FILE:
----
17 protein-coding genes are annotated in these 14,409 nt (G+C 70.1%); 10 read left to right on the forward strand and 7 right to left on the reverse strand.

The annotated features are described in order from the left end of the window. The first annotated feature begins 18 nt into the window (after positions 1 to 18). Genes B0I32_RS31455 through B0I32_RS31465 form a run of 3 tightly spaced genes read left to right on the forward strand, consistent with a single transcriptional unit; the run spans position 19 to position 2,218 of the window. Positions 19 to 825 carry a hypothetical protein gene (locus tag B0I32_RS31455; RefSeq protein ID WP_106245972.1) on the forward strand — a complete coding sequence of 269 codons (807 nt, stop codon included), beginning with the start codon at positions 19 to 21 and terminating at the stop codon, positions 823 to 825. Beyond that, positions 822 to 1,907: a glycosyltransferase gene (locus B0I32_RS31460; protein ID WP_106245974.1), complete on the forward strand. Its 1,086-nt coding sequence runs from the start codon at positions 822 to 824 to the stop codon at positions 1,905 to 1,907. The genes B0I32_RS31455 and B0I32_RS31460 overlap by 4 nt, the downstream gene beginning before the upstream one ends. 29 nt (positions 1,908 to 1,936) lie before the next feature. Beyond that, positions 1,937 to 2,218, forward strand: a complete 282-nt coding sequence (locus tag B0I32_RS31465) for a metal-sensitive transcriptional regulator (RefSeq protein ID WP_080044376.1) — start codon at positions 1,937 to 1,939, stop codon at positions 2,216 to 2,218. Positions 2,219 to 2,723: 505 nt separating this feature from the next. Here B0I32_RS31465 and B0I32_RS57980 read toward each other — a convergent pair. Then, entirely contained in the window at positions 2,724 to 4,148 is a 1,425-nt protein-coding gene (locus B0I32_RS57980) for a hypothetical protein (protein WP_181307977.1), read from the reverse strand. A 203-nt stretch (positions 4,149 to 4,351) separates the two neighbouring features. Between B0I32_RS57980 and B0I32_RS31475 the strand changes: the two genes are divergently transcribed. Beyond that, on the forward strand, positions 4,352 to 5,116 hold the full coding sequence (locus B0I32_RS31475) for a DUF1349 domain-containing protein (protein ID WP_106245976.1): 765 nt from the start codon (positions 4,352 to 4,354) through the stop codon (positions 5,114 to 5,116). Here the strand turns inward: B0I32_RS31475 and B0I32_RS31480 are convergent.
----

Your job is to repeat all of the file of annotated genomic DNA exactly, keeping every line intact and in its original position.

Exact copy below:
17 protein-coding genes are annotated in these 14,409 nt (G+C 70.1%); 10 read left to right on the forward strand and 7 right to left on the reverse strand.

The annotated features are described in order from the left end of the window. The first annotated feature begins 18 nt into the window (after positions 1 to 18). Genes B0I32_RS31455 through B0I32_RS31465 form a run of 3 tightly spaced genes read left to right on the forward strand, consistent with a single transcriptional unit; the run spans position 19 to position 2,218 of the window. Positions 19 to 825 carry a hypothetical protein gene (locus tag B0I32_RS31455; RefSeq protein ID WP_106245972.1) on the forward strand — a complete coding sequence of 269 codons (807 nt, stop codon included), beginning with the start codon at positions 19 to 21 and terminating at the stop codon, positions 823 to 825. Beyond that, positions 822 to 1,907: a glycosyltransferase gene (locus B0I32_RS31460; protein ID WP_106245974.1), complete on the forward strand. Its 1,086-nt coding sequence runs from the start codon at positions 822 to 824 to the stop codon at positions 1,905 to 1,907. The genes B0I32_RS31455 and B0I32_RS31460 overlap by 4 nt, the downstream gene beginning before the upstream one ends. 29 nt (positions 1,908 to 1,936) lie before the next feature. Beyond that, positions 1,937 to 2,218, forward strand: a complete 282-nt coding sequence (locus tag B0I32_RS31465) for a metal-sensitive transcriptional regulator (RefSeq protein ID WP_080044376.1) — start codon at positions 1,937 to 1,939, stop codon at positions 2,216 to 2,218. Positions 2,219 to 2,723: 505 nt separating this feature from the next. Here B0I32_RS31465 and B0I32_RS57980 read toward each other — a convergent pair. Then, entirely contained in the window at positions 2,724 to 4,148 is a 1,425-nt protein-coding gene (locus B0I32_RS57980) for a hypothetical protein (protein WP_181307977.1), read from the reverse strand. A 203-nt stretch (positions 4,149 to 4,351) separates the two neighbouring features. Between B0I32_RS57980 and B0I32_RS31475 the strand changes: the two genes are divergently transcribed. Beyond that, on the forward strand, positions 4,352 to 5,116 hold the full coding sequence (locus B0I32_RS31475) for a DUF1349 domain-containing protein (protein ID WP_106245976.1): 765 nt from the start codon (positions 4,352 to 4,354) through the stop codon (positions 5,114 to 5,116). Here the strand turns inward: B0I32_RS31475 and B0I32_RS31480 are convergent.